The Viennese Dance Series for Chamber Ensembles

Johann Strauss Sr.

Our sound-bite is of the first four waltzes. All six waltzes are relatively short, while the coda is actually as long as four of them put together.


Click Here
For Sound-bite

Kettenbrücke Waltzes, Op.4 for String Quartet

Johann Strauss Sr.'s Kettenbrucke Waltzes are one of his very earliest compositions and were in no small part marked him as a rising star on Vienna's burgeoning waltz scene.

Johann Strauss Sr. (1804-1849) founder of the waltz dynasty that not only included the “Waltz King”, his oldest son Johann Jr., but also two younger sons, Joseph and Edward, was, along with Josef Lanner the most popular composer of Viennese dances from the Biedermeier period: 1815—1848. At least in Vienna, if not elsewhere, many of his works, such as the Radetzky March, the Kettenbrücke Waltzes, the Sperl Polka, the Champagne Galopp, and the Bajaderen Waltzes have remained as popular as Junior’s compositions.

The Kettenbrücke Waltzes (literally Chain Link Bridge Waltzes) were composed in 1828 and refer to a restaurant and dance hall called Zum Kettenbrücke (At the Chain Link Bridge). It was one of the first places Strauss worked after breaking away from Lanner's orchestra. They consist of six, beautiful, moderately slow, somewhat sad, waltzes with a fine coda.

Was this music specifically written for string quartet? It is quite likely because in those days Strauss did not yet have an established orchestra. But in any event, the Kettenbrücke Waltzes were not written for a group of more than 6-8 players. And whatever the case, Strauss immediately made arrangements for all sorts of ensembles, among them was sure to be the string quartet, an ensemble which was to be found in the evenings in nearly every Viennese cafe. Strauss himself was a violinist who had begun his career with a small ensemble--a string quartet, in fact. They played in cafes and restaurants and at small parties. Later, when fame came, he created an orchestra. At first 10 players, then 16 to 20 and on special occasions perhaps 25 to 30. But one combination he certainly never envisioned was the modern day 100 member symphony orchestra--probably the least valid arrangement of all. This type of music, first and foremost, was meant to be intimate chamber music. This is the time-honored way in which most Viennese then and now have listened to their beloved waltzes. Thus it is with pleasure that we make it available again in a version for string quartet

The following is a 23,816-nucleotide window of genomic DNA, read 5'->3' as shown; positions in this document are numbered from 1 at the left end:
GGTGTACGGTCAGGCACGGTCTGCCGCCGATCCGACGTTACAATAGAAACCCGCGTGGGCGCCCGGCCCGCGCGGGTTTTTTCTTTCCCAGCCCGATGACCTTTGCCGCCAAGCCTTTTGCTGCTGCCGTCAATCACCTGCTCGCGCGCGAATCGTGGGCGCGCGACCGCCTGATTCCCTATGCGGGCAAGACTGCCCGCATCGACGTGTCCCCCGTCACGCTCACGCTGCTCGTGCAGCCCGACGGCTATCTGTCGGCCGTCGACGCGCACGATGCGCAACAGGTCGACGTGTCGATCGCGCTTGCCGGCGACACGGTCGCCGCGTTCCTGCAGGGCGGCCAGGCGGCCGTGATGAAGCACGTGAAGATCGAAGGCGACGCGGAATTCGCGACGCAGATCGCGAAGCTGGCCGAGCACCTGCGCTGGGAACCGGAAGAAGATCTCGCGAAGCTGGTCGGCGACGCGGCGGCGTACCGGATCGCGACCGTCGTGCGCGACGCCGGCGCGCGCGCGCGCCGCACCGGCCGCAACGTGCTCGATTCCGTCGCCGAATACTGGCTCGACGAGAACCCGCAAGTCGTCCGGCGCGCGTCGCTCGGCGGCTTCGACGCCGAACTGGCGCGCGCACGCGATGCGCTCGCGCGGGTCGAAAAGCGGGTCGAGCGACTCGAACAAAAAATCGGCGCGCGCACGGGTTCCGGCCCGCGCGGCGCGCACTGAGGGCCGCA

Parts: $13.95




Contact Us



Place Order

What's New